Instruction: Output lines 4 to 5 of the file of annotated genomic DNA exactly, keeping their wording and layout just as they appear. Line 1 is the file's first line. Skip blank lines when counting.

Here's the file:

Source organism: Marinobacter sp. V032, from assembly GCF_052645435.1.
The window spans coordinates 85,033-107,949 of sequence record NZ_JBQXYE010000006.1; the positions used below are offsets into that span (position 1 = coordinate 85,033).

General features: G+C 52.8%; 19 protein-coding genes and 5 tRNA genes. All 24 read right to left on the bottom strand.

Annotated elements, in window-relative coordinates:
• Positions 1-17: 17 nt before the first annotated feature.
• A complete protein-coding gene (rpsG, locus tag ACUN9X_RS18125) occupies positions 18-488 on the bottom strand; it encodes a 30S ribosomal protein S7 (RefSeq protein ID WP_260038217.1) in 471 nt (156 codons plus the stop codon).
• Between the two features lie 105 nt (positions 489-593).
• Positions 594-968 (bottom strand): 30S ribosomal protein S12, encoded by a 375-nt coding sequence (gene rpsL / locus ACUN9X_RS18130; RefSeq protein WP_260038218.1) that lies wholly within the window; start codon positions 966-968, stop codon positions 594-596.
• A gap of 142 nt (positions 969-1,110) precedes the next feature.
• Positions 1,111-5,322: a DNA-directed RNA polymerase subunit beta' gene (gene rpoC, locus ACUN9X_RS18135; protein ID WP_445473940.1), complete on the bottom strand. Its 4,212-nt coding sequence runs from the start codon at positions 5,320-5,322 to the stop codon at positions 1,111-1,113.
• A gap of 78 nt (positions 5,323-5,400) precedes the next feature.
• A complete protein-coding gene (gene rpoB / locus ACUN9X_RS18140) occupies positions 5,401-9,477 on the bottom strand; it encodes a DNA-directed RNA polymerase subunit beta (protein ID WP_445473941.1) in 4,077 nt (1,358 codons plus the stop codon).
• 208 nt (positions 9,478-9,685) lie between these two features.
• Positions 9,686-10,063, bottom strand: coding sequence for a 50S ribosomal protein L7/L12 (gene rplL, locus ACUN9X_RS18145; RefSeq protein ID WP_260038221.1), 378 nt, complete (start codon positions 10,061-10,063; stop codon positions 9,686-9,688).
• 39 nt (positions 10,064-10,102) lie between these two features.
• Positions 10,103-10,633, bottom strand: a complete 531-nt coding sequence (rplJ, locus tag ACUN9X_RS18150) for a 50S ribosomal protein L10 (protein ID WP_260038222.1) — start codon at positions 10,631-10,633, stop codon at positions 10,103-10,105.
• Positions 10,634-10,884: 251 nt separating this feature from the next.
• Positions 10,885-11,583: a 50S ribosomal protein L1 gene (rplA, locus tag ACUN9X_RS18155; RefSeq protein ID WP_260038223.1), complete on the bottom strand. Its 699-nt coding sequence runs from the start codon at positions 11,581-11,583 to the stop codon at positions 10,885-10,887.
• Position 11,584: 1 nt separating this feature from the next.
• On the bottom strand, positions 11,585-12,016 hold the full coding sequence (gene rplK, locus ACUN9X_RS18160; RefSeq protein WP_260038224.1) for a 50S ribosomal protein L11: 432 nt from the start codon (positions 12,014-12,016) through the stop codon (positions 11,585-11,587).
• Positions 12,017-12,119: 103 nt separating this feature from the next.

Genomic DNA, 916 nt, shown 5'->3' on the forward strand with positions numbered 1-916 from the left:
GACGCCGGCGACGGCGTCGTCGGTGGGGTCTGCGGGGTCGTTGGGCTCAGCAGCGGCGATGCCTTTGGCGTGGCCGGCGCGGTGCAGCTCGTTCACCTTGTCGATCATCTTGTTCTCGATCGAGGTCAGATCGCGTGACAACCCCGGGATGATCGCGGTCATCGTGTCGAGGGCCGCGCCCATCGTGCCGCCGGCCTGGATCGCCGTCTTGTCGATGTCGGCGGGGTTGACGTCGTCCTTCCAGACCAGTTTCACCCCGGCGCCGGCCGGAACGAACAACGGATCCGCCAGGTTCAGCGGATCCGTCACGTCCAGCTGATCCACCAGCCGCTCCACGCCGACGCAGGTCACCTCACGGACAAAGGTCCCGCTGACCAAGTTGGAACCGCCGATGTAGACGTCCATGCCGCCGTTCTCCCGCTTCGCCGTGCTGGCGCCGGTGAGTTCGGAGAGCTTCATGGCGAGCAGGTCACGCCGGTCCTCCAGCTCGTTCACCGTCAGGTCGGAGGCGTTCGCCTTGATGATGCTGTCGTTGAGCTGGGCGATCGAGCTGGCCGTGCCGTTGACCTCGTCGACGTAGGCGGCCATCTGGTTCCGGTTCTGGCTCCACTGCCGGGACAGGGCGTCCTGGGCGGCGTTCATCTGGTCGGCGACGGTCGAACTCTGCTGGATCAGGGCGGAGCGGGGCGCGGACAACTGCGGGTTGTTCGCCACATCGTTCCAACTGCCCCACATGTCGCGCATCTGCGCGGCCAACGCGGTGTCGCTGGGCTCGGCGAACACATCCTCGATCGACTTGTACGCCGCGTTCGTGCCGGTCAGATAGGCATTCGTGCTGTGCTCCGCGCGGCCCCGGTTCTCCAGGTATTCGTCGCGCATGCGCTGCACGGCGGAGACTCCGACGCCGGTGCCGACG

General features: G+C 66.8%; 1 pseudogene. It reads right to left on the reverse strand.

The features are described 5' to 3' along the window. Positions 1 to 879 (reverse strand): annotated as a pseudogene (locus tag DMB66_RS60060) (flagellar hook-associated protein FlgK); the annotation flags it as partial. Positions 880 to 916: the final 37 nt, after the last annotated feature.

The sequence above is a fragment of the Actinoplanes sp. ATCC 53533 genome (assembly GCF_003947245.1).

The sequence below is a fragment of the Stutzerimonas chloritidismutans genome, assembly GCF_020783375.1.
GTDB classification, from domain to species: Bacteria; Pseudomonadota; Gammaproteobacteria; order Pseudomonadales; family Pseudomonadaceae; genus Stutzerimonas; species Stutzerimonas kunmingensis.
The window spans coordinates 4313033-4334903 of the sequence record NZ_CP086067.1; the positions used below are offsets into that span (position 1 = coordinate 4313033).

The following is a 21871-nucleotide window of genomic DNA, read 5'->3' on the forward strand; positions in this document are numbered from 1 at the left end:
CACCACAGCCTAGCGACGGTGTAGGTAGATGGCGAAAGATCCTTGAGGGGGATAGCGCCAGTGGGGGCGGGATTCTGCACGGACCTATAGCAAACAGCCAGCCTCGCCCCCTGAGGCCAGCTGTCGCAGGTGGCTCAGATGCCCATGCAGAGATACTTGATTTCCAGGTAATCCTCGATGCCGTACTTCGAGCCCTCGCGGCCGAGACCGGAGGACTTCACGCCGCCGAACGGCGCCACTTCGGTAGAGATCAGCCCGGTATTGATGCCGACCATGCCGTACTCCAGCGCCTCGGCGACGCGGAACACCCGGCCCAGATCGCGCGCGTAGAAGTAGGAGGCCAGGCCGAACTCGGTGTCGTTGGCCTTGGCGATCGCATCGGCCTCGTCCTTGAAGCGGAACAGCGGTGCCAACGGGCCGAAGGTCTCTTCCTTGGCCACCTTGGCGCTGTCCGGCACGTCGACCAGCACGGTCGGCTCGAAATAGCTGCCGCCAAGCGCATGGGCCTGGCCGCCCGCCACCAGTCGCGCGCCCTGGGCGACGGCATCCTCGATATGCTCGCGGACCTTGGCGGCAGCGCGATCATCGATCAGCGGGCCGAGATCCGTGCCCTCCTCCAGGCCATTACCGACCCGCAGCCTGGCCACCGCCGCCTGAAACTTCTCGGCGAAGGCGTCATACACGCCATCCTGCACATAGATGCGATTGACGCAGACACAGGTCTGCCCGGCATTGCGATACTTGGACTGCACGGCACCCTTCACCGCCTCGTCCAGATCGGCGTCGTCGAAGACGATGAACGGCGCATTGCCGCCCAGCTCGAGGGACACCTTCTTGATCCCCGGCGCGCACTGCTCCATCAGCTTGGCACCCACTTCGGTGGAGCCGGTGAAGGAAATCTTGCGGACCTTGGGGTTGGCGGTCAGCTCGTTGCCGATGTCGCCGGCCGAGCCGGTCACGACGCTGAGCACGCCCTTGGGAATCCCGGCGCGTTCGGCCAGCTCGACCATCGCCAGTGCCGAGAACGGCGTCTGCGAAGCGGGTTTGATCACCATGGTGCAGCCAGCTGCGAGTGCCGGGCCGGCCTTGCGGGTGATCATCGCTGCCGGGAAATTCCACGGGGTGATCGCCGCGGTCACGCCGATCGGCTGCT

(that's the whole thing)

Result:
Annotated elements, in window-relative coordinates:
• Positions 1-17: 17 nt before the first annotated feature.